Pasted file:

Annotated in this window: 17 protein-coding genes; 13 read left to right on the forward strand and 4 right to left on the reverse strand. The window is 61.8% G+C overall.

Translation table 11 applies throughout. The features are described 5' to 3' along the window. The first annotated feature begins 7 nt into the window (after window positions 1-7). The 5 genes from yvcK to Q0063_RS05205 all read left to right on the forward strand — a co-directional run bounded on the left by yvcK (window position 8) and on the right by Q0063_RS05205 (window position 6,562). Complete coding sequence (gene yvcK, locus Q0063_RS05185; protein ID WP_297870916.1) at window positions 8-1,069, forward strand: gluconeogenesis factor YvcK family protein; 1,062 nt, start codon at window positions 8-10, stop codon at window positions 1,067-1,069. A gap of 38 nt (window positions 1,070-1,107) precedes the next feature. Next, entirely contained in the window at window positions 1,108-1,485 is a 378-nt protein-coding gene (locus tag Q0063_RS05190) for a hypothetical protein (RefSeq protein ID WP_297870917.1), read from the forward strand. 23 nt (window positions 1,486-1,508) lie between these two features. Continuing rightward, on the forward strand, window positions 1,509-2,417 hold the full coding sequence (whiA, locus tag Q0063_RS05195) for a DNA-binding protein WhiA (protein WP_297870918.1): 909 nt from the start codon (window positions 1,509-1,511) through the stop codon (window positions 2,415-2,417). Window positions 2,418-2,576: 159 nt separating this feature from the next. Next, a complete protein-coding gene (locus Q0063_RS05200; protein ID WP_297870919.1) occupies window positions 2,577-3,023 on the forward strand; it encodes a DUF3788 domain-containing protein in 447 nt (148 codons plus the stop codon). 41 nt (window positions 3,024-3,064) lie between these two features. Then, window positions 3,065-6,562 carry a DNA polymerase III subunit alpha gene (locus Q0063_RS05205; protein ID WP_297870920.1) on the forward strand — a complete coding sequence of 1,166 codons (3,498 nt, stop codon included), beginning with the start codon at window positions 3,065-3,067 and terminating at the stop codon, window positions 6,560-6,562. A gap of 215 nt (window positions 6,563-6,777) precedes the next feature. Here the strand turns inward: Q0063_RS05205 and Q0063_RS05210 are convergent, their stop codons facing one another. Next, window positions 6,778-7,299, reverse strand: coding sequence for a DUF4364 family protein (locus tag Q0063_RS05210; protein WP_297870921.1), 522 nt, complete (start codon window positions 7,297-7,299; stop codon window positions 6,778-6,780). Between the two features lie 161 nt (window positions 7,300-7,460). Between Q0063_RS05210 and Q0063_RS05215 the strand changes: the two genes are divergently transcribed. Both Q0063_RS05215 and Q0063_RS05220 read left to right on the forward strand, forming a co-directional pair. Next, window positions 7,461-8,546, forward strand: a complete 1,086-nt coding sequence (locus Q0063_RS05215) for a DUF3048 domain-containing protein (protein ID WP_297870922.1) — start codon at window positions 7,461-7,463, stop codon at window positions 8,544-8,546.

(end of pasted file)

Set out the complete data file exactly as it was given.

Annotated in this window: 17 protein-coding genes; 13 read left to right on the forward strand and 4 right to left on the reverse strand. The window is 61.8% G+C overall.

Translation table 11 applies throughout. The features are described 5' to 3' along the window. The first annotated feature begins 7 nt into the window (after window positions 1-7). The 5 genes from yvcK to Q0063_RS05205 all read left to right on the forward strand — a co-directional run bounded on the left by yvcK (window position 8) and on the right by Q0063_RS05205 (window position 6,562). Complete coding sequence (gene yvcK, locus Q0063_RS05185; protein ID WP_297870916.1) at window positions 8-1,069, forward strand: gluconeogenesis factor YvcK family protein; 1,062 nt, start codon at window positions 8-10, stop codon at window positions 1,067-1,069. A gap of 38 nt (window positions 1,070-1,107) precedes the next feature. Next, entirely contained in the window at window positions 1,108-1,485 is a 378-nt protein-coding gene (locus tag Q0063_RS05190) for a hypothetical protein (RefSeq protein ID WP_297870917.1), read from the forward strand. 23 nt (window positions 1,486-1,508) lie between these two features. Continuing rightward, on the forward strand, window positions 1,509-2,417 hold the full coding sequence (whiA, locus tag Q0063_RS05195) for a DNA-binding protein WhiA (protein WP_297870918.1): 909 nt from the start codon (window positions 1,509-1,511) through the stop codon (window positions 2,415-2,417). Window positions 2,418-2,576: 159 nt separating this feature from the next. Next, a complete protein-coding gene (locus Q0063_RS05200; protein ID WP_297870919.1) occupies window positions 2,577-3,023 on the forward strand; it encodes a DUF3788 domain-containing protein in 447 nt (148 codons plus the stop codon). 41 nt (window positions 3,024-3,064) lie between these two features. Then, window positions 3,065-6,562 carry a DNA polymerase III subunit alpha gene (locus Q0063_RS05205; protein ID WP_297870920.1) on the forward strand — a complete coding sequence of 1,166 codons (3,498 nt, stop codon included), beginning with the start codon at window positions 3,065-3,067 and terminating at the stop codon, window positions 6,560-6,562. A gap of 215 nt (window positions 6,563-6,777) precedes the next feature. Here the strand turns inward: Q0063_RS05205 and Q0063_RS05210 are convergent, their stop codons facing one another. Next, window positions 6,778-7,299, reverse strand: coding sequence for a DUF4364 family protein (locus tag Q0063_RS05210; protein WP_297870921.1), 522 nt, complete (start codon window positions 7,297-7,299; stop codon window positions 6,778-6,780). Between the two features lie 161 nt (window positions 7,300-7,460). Between Q0063_RS05210 and Q0063_RS05215 the strand changes: the two genes are divergently transcribed. Both Q0063_RS05215 and Q0063_RS05220 read left to right on the forward strand, forming a co-directional pair. Next, window positions 7,461-8,546, forward strand: a complete 1,086-nt coding sequence (locus Q0063_RS05215) for a DUF3048 domain-containing protein (protein ID WP_297870922.1) — start codon at window positions 7,461-7,463, stop codon at window positions 8,544-8,546.